Settlement Of Another Pregnancy Discrimination Case

The EEOC just settled a pregnancy discrimination lawsuit against a Minnesota-based gym company in Maryland for $86,000.

The claim?

It was alleged that a pregnant woman applied for a job at the company and after two job interviews (presumably not in person), she emailed her work availability and said that she was 35 weeks pregnant.  The company “stopped communicating with her.”  Ultimately, she was informed “that her position had been placed on hold and two other people had been hired. The manager encouraged her to apply for a position at another [company] facility opening later that year.”

An EEOC District Director said that “Rescinding a job offer to a qualified applicant, even if you tell her she can reapply for another position after she has the baby, is still illegal pregnancy discrimination.”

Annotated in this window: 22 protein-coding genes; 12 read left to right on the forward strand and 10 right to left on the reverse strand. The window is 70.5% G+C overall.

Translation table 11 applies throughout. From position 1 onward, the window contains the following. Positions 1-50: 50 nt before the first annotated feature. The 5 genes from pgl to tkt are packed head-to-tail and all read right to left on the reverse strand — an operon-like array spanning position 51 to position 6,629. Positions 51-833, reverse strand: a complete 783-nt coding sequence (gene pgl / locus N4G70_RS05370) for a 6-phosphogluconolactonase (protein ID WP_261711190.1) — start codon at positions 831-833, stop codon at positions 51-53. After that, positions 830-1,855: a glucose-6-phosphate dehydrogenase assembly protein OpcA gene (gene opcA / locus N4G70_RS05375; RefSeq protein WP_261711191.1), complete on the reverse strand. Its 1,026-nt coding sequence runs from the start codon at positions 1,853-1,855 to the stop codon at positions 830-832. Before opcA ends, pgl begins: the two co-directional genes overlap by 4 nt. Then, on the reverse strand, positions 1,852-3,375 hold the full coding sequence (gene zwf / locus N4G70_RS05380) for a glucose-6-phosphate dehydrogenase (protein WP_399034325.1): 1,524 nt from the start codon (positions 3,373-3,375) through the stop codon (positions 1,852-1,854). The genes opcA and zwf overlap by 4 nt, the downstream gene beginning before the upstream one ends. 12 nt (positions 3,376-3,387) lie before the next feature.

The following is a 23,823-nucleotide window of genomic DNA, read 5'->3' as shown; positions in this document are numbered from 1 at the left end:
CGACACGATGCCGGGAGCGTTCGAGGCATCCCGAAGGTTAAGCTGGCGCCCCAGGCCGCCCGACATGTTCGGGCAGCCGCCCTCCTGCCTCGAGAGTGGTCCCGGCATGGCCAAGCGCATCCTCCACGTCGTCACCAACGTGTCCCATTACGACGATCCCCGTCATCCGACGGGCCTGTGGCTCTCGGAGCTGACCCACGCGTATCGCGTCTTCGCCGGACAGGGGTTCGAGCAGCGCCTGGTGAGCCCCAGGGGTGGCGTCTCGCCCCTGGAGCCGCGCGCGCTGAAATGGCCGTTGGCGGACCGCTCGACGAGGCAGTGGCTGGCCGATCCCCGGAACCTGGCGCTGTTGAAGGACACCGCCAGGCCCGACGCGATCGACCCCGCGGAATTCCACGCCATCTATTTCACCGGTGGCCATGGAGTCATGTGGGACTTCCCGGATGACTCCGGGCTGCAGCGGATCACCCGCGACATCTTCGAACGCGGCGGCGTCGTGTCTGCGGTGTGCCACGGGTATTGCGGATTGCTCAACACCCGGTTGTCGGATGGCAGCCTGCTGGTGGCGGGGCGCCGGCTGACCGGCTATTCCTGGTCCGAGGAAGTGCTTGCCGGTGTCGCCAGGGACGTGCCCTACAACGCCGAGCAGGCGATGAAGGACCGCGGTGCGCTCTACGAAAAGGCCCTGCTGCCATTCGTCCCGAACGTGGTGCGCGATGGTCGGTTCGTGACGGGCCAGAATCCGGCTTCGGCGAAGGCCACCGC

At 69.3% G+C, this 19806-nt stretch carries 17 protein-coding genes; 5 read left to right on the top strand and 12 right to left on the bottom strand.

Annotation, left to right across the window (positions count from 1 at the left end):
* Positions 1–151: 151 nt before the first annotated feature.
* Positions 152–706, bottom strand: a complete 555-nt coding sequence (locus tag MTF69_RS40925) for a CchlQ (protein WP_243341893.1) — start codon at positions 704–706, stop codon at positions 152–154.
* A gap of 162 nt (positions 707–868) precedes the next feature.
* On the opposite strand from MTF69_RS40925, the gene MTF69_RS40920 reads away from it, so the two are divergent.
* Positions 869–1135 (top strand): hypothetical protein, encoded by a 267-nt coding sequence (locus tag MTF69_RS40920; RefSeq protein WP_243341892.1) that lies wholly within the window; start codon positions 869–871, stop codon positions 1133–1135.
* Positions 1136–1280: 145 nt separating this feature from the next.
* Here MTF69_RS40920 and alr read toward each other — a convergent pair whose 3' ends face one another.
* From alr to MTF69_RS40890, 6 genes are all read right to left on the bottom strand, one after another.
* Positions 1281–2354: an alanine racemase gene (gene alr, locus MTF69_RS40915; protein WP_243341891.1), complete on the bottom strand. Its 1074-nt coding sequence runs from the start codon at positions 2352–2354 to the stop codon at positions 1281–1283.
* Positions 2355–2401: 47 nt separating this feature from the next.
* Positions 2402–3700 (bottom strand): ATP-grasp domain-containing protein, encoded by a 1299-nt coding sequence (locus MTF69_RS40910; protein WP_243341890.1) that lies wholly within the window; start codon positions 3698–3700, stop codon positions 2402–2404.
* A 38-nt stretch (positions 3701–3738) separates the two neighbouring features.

Takeaway: Pregnancy discrimination violates the Pregnancy Discrimination Act (“PDA”) – a part of Title VII, irrespective of whether an employer is doing it for the employee’s “own good.”


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Richard Cohen

Richard B. Cohen is a partner in the New York City office of FisherBroyles, LLP, a national law firm. Richard Cohen has litigated and arbitrated complex corporate, commercial and employment disputes for more than 35 years, and is a trusted advisor to business owners and in-house counsel both in the United States and internationally. His clients have included Fortune 100 companies, domestic and foreign commercial and investment banks, Pacific-rim corporations and real estate development companies, as well as start-up businesses throughout the United States. Email Richard at [email protected]